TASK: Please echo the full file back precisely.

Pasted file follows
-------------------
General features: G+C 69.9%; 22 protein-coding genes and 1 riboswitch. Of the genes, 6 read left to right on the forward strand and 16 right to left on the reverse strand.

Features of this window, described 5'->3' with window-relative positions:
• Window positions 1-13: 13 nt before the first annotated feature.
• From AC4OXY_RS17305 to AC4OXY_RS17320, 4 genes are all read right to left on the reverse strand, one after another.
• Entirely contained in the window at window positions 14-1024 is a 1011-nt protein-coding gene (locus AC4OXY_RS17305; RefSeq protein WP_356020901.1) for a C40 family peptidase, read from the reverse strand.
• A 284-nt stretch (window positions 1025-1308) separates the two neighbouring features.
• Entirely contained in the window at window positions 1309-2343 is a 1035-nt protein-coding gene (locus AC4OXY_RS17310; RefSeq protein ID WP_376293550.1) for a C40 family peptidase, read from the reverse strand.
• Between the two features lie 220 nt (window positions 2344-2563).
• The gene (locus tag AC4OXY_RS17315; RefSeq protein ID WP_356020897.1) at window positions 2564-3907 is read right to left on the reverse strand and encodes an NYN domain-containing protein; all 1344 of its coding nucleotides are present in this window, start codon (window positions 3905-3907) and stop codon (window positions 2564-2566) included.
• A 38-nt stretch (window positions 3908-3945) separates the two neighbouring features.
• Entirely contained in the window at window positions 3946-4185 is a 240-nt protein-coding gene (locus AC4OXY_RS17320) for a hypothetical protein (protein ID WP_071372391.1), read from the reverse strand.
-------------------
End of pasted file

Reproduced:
General features: G+C 69.9%; 22 protein-coding genes and 1 riboswitch. Of the genes, 6 read left to right on the forward strand and 16 right to left on the reverse strand.

Features of this window, described 5'->3' with window-relative positions:
• Window positions 1-13: 13 nt before the first annotated feature.
• From AC4OXY_RS17305 to AC4OXY_RS17320, 4 genes are all read right to left on the reverse strand, one after another.
• Entirely contained in the window at window positions 14-1024 is a 1011-nt protein-coding gene (locus AC4OXY_RS17305; RefSeq protein WP_356020901.1) for a C40 family peptidase, read from the reverse strand.
• A 284-nt stretch (window positions 1025-1308) separates the two neighbouring features.
• Entirely contained in the window at window positions 1309-2343 is a 1035-nt protein-coding gene (locus AC4OXY_RS17310; RefSeq protein ID WP_376293550.1) for a C40 family peptidase, read from the reverse strand.
• Between the two features lie 220 nt (window positions 2344-2563).
• The gene (locus tag AC4OXY_RS17315; RefSeq protein ID WP_356020897.1) at window positions 2564-3907 is read right to left on the reverse strand and encodes an NYN domain-containing protein; all 1344 of its coding nucleotides are present in this window, start codon (window positions 3905-3907) and stop codon (window positions 2564-2566) included.
• A 38-nt stretch (window positions 3908-3945) separates the two neighbouring features.
• Entirely contained in the window at window positions 3946-4185 is a 240-nt protein-coding gene (locus AC4OXY_RS17320) for a hypothetical protein (protein ID WP_071372391.1), read from the reverse strand.